We continue to delve into the terminology used by traders. The first part with the simplest terms was covered in another article (if you haven’t read it, go to this link). More complex terms are next.
Capitalization — how much money is being traded as a single asset in total. For example, $200 billion has been invested in Ethereum over all time; this is its capitalization.
Day trading volume — the amount of money that has been traded in the last 24 hours. For active cryptocurrencies, the trading volume will be 10-15% of the total capitalization.
Whales — market players that hold large holdings of assets. In the fiat world, whales would be called Wall Street hedge funds. The purpose of a whale is to make a profit by price manipulation. This is usually achieved by simultaneously selling a large number of assets for as much as 2/3 the size of the daily trading volume. Such actions cause the price to fall, after which the whale buys the asset and waits for it to rise to repeat the cycle.
Portfolio — a set of assets owned by a trader. A portfolio can include stocks, bonds, government bonds, cryptocurrencies, real estate and any other asset that can make money. Synonyms in the cryptocurrency trading world: “Cryptoportfolio,” “Blockfolio,” “Cryptofolio.”
To fix profit — the result of trading. When a trader buys assets, he sets himself an exit point — the price at which he will sell. When this point comes, the trader sells assets from the portfolio to make a profit. When he manages to execute the trade and make a profit, the trader is said “to have fixed a profit.”
Order — the process by which a trader makes a transaction to buy or sell an asset. When a trader places his order on an exchange, he is said “to have opened an order.” If the trader succeeds in buying or selling the desired asset, the trader is said “to have closed the order.”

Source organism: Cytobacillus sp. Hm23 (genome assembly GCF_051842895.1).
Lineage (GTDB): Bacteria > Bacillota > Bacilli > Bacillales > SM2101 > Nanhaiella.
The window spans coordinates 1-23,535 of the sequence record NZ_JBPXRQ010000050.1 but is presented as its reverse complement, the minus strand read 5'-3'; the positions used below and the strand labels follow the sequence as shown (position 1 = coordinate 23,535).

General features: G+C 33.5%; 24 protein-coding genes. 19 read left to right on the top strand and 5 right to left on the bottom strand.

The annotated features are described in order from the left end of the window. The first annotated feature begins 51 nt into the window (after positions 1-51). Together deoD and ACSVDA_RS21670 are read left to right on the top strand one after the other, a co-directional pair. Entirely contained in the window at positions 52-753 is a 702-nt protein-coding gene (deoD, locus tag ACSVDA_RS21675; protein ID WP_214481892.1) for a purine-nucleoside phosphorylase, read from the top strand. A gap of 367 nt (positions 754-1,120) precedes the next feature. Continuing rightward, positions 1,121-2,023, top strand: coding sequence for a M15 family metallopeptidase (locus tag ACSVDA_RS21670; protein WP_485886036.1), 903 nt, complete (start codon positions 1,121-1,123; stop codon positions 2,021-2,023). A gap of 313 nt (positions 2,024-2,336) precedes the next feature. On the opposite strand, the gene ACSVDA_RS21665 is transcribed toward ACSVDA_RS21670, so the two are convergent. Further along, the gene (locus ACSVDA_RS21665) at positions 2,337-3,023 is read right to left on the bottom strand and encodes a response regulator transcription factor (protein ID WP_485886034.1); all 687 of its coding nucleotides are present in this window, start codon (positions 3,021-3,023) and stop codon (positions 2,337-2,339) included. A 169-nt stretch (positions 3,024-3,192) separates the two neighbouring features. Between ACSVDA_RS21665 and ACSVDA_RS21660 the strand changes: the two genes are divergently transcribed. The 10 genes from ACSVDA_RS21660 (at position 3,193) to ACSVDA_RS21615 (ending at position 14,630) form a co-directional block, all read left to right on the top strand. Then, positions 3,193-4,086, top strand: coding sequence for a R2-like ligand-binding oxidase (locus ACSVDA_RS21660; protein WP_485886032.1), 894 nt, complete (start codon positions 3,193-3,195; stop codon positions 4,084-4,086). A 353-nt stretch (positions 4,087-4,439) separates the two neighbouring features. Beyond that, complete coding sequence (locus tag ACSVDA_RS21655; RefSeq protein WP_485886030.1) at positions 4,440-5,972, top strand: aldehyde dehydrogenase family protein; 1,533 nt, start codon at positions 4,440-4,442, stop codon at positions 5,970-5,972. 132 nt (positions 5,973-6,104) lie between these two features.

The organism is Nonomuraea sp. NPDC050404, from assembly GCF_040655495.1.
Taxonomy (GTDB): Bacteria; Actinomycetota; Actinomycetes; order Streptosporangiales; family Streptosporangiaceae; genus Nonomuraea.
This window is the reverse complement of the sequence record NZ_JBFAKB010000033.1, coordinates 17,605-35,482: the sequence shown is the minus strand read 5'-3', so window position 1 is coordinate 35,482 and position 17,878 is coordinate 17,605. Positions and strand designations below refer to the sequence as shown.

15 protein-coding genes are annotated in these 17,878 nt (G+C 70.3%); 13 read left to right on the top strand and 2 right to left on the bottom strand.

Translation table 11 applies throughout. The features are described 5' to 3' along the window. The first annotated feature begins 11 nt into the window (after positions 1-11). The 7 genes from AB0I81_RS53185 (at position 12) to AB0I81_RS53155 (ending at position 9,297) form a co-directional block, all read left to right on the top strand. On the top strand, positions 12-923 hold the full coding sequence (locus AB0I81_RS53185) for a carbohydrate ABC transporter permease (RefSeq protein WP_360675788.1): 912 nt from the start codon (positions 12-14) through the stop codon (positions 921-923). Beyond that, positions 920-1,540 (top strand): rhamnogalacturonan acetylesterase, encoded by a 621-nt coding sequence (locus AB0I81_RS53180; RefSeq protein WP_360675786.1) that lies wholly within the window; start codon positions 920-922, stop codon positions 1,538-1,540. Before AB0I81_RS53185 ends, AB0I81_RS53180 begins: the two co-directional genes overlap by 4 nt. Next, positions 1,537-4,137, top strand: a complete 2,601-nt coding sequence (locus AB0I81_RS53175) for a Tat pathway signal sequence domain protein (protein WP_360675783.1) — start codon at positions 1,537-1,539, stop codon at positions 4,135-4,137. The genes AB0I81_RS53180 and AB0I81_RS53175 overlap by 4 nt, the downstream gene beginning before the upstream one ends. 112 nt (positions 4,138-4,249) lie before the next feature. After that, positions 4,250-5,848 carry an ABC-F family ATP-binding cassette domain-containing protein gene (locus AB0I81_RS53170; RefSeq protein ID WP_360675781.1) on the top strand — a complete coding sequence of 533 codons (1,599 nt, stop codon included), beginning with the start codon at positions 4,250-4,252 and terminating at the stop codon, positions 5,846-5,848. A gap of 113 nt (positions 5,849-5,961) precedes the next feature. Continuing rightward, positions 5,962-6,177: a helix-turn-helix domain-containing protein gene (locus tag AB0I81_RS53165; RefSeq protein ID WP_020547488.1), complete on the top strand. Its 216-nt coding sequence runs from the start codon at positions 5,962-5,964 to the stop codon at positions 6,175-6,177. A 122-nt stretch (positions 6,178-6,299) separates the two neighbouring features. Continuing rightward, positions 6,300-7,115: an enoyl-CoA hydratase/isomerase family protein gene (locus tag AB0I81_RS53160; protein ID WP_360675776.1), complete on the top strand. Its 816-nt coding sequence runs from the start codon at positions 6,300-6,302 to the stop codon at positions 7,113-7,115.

Position — the result of “opening an order”. A position will be any asset the trader holds on the exchange profile for the purpose of selling or buying. For example, if a trader has a trade to buy 20 ETH coins, this is called an “open position.”
Neo-traders, nubs, newbies, beginners — traders or speculators who have little experience in trading.
YOLO — a neo-trader’s term that refers to a situation where a person uses all available money to buy one asset that he/she considers to be highly profitable.
Price point, candlestick — a tool that shows how much an asset was worth at a particular moment. Price points have a step: from 5 minutes to one year. For example, a price point or candlestick in 15-minute increments on an Ether chart represents a price between 2:15 and 2:30. A candlestick in 1-day increments reflects how much the Ether was worth at midnight on the 27th and at midnight on the 28th.
Bullish trend — a period when the price of an asset is rising. The mnemonic rule: a bull raises the market on its horns and prices rise. During a bullish trend, traders are convinced that the price of an asset will go up. Those who play on higher prices are called bulls.
Bearish trend — a period in the market when the price goes down. The mnemonic rule: a bear falls into the market, presses it down with its belly, and prices fall. During a bearish trend, traders are convinced that the price will go down. Those who play on lower prices are called bears.
Liquidation — when an exchange forcibly closes a trader’s position due to their loss. Relevant in margin trading.
Margin trading — the process of making trades using money borrowed from the exchange.
Leverage — the procedure of borrowing money from the exchange. For example, leverage 1 to 10 will mean, if you put 100 USD on your deposit, the exchange will give 1000 USD on top for trading. By default, the exchange does not allow a trader to fall below their own money in a single trade.
Classic trading — the process of making trades without leverage.
Take Profit — a mechanism that is used to sell an asset at a set price automatically. For example, trader Mike is sure that by June 23, Ether will be worth $2,500. Then, he buys 20 ETH coins and gives the exchange robot the command “Sell 20 ETH coins when the price reaches $2,500 per piece.” Then, the position is supervised by the exchange robot, which sells the coins if the price rises to $2,500.